Nae Bunthita,  M. Imaku, 2008



















































Petros Chrisostomou
Context, 2006-08

Zhao Renhui, The Blind, The Institute of Critical Zoologists, 2007

Zhao Renhui, Torijon Grasslands, 2008

This issue features Zhao Renhui’s intriguing and ironic series The Blind, a critique of scientific depiction of animal and human difference. Aiming to straddle truth and fiction, The Blind involves an ‘invisible’ cloak developed by zoologists for the purpose of viewing animals. The work challenges how we observe nature and notions of truth and objectivity in both science and photography.

Sze Tsung Leong, Via dei Fori Imperiali, Roma, 2007

Gayle Chong Kwan, Les Précieuses

Sze Tsung Leong’s series Horizons depicts expansive views of a broad spectrum of environments throughout the world, distant in geography and diverse in subject matter. Placed side by side, the images form an extended landscape and reflect the complex and perpetually transforming relationships between regions, cultures and nations. Gayle Chong Kwan continues her two-year critique of ‘The Grand Tour’, an exploration of tourism, master planning, waste and landscape traditions within fine art. In Les Précieuses she highlights abandoned remains of food in the Streets of Paris, which are then carefully collected and dried before being reconstituted as a ruined cityscape in a second series, Paris Remains.

Veronica Bailey, Hours of Devotion, 2008

Veronica Bailey’s Hours of Devotion is an exploration of the library of philanthropist Angela Burdett-Coutts, established in the early 19th century to improve the welfare and conditions of employees at Coutts & Co., one of London’s oldest and most prestigious banks. The series presents a portrait of the literary, political, social and religious aspirations and concerns of a metropolitan middle-class. Trish Morrissey’s new series Front continues her practice of appearing in her own photographs. This group of performative collaborations, produced at beaches in England, explore the family unit and how we are seen by others.  Stella Santacatterina introduces the work of Italian artist Guendalina Salini, who trained in London, in a discussion of her video installations, photographs and films.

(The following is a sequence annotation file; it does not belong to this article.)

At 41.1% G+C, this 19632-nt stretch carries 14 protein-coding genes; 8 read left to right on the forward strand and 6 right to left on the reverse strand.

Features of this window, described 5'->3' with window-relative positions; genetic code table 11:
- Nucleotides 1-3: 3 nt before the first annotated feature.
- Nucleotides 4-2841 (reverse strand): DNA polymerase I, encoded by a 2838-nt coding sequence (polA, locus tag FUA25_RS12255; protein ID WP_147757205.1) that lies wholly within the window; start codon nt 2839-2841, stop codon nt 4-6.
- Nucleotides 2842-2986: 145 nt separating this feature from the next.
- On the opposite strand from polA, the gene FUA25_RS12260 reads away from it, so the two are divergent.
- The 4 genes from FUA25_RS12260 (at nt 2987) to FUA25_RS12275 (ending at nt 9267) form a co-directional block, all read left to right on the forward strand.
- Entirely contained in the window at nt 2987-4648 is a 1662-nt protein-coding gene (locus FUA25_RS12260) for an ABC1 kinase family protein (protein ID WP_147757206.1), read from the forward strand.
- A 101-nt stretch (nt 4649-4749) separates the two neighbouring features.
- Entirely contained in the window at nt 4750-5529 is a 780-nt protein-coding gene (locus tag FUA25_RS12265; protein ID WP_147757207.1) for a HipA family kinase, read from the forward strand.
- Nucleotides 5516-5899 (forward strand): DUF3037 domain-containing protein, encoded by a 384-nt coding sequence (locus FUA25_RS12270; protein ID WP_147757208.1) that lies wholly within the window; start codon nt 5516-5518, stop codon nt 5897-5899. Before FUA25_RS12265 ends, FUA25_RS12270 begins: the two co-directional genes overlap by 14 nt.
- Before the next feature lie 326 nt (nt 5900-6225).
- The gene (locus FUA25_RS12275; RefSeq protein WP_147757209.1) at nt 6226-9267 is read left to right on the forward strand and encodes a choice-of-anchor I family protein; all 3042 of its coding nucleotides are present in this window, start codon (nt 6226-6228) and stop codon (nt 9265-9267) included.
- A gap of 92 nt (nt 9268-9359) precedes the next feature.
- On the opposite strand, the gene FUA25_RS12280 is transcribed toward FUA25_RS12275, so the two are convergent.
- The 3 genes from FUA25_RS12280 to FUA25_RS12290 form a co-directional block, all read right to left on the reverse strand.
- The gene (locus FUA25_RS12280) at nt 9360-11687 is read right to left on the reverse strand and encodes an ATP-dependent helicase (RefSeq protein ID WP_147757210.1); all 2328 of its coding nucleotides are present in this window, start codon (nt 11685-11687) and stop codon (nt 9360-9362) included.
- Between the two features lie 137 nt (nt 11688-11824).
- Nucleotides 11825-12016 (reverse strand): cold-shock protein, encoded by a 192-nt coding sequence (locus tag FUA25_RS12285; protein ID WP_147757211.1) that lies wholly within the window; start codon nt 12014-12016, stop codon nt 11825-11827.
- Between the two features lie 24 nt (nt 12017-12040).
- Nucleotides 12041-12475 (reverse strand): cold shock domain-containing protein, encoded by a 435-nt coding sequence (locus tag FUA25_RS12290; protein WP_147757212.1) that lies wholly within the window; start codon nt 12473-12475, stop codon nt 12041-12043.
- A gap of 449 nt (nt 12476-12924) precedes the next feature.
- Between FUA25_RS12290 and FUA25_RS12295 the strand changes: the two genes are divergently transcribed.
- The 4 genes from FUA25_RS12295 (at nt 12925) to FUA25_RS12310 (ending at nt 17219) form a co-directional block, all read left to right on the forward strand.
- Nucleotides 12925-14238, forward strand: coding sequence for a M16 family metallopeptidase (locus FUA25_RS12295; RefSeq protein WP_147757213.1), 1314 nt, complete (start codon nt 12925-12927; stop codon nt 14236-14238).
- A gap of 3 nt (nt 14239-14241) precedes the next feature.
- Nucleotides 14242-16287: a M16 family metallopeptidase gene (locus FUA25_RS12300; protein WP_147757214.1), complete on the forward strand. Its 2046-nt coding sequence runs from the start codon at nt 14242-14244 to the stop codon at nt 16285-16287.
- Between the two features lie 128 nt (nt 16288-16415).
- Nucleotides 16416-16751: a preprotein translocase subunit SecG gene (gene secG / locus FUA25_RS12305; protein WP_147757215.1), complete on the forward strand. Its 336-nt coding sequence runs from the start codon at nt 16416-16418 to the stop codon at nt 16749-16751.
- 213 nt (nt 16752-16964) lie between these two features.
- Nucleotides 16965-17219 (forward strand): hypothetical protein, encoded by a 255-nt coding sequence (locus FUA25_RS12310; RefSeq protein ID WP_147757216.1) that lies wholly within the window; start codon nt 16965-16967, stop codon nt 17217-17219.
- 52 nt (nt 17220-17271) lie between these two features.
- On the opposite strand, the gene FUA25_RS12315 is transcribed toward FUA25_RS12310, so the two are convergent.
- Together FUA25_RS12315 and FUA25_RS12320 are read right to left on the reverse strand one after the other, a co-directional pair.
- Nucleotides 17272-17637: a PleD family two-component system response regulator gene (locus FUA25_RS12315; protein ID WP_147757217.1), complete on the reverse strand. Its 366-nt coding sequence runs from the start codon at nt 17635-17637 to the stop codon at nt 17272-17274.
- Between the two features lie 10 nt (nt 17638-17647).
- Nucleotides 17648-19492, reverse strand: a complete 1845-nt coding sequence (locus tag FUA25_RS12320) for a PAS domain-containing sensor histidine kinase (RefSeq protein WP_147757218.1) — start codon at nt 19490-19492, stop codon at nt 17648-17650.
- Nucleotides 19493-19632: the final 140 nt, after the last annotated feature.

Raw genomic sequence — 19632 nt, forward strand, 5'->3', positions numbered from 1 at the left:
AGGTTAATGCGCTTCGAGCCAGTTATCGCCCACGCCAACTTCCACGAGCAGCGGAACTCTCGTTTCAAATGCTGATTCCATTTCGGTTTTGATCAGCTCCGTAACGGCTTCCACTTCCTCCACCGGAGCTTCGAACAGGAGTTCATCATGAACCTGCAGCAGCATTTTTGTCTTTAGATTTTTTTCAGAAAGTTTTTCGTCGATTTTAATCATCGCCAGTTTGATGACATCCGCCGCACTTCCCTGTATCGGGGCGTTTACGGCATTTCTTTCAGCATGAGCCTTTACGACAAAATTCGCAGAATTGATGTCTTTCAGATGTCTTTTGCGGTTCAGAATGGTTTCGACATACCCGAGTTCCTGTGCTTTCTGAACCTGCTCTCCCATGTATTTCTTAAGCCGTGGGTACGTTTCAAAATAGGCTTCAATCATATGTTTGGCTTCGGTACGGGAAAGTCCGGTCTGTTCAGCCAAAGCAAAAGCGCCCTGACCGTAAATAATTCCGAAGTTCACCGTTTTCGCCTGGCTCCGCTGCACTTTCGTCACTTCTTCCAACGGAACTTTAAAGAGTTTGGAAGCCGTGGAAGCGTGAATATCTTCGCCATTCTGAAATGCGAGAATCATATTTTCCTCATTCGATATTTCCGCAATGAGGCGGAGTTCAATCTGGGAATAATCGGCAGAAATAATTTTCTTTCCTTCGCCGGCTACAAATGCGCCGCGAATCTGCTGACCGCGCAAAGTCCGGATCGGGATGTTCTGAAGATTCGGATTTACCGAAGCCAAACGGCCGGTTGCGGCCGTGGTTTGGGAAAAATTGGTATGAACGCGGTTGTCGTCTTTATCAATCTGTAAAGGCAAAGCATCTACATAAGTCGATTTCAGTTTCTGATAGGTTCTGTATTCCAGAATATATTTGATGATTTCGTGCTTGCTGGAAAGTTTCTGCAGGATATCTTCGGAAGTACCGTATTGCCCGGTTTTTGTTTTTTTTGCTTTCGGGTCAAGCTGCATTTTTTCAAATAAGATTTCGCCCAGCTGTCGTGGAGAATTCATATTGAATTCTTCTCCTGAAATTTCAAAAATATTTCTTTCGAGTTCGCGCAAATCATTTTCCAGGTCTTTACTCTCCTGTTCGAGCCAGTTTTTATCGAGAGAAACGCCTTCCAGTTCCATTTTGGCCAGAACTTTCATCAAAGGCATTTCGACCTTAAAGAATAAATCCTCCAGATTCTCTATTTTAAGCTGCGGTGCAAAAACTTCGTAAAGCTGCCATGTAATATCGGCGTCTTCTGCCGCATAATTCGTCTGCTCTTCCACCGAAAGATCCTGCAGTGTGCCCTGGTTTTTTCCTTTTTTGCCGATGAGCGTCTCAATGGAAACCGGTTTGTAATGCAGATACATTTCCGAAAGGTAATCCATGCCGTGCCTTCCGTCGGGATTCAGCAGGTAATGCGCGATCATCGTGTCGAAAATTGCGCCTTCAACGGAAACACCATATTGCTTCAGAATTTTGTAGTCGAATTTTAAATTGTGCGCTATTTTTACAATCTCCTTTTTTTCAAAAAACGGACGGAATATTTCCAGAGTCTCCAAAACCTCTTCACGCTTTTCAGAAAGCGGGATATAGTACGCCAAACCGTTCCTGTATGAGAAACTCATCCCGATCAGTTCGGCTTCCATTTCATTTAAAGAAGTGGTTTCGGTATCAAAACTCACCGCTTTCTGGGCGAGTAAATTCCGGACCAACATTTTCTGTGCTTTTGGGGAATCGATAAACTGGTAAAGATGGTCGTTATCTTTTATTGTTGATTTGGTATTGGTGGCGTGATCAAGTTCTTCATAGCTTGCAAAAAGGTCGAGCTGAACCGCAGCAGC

Trish Morrissey, Katy McDonnell, October 5th, 2007

Guendalina Salini, Pesce fuor d’acqua (Fish out of Water), 2004

Also featured in this issue are portfolios from some of the most accomplished recent graduates in photography and photojournalism: Derek Mossop’s photographs of America show a scarred terrain of industrial disorder; Matthew-Robert Hughes explores the photograph as object; Admas Habteslasie presents photographs from Eritrea; Mariah Skellhorn comments on unsustainability in food consumption; So Young Park’s series Flatline represents divisions between two contrasting sides; Jamie Tiller’s photographs of Tokyo explore marginal architectural space; and Susanne Ludwig, Becky Beynon and Petros Chrisostomou present real and imagined interiors.

Gloria Chalmers

Derek Mossop, Landscapes in Transition, 2007

Matthew-Robert Hughes, This-Has-Them


Zhao Renhui The Blind
Paul Tebbs  Essay 

Sze Tsung Leong Horizons
Duncan Forbes  Essay

Gayle Chong Kwan ‘En Route’, The Grand Tour
Laura McLean-Ferris  Essay

Veronica Bailey Hours of Devotion
Ashley C Givens  Essay

Guendalina Salini
Stella Santacatterina  Essay

Admas Habteslasie, Refugee Camp, Senafe

Mariah Skellorn, Convenience Food, 2007

Derek Mossop Landscapes in Transition

Trish Morrissey Front
Camilla Brown  Essay

Matthew-Robert Hughes This-Has-Them

Admas Habteslasie Limbo

Mariah Skellhorn Convenience Food

So Young Park, Flatline, 2007

Becky Beynon, In Between the Mop and the Bucket, 2008

So Young Park

Nae Bunthita Indhawong The Relocation of Culture

Jamie Tiller Black Box

Susanne Ludwig Grandmother’s Cellar

Becky BeynonIn Between the Mop and the Bucket

Petros Christosomou Context























Jamie Tiller, Black Box, 2007














































Susanne Ludwig,
Grandmother’s Cellar, 2008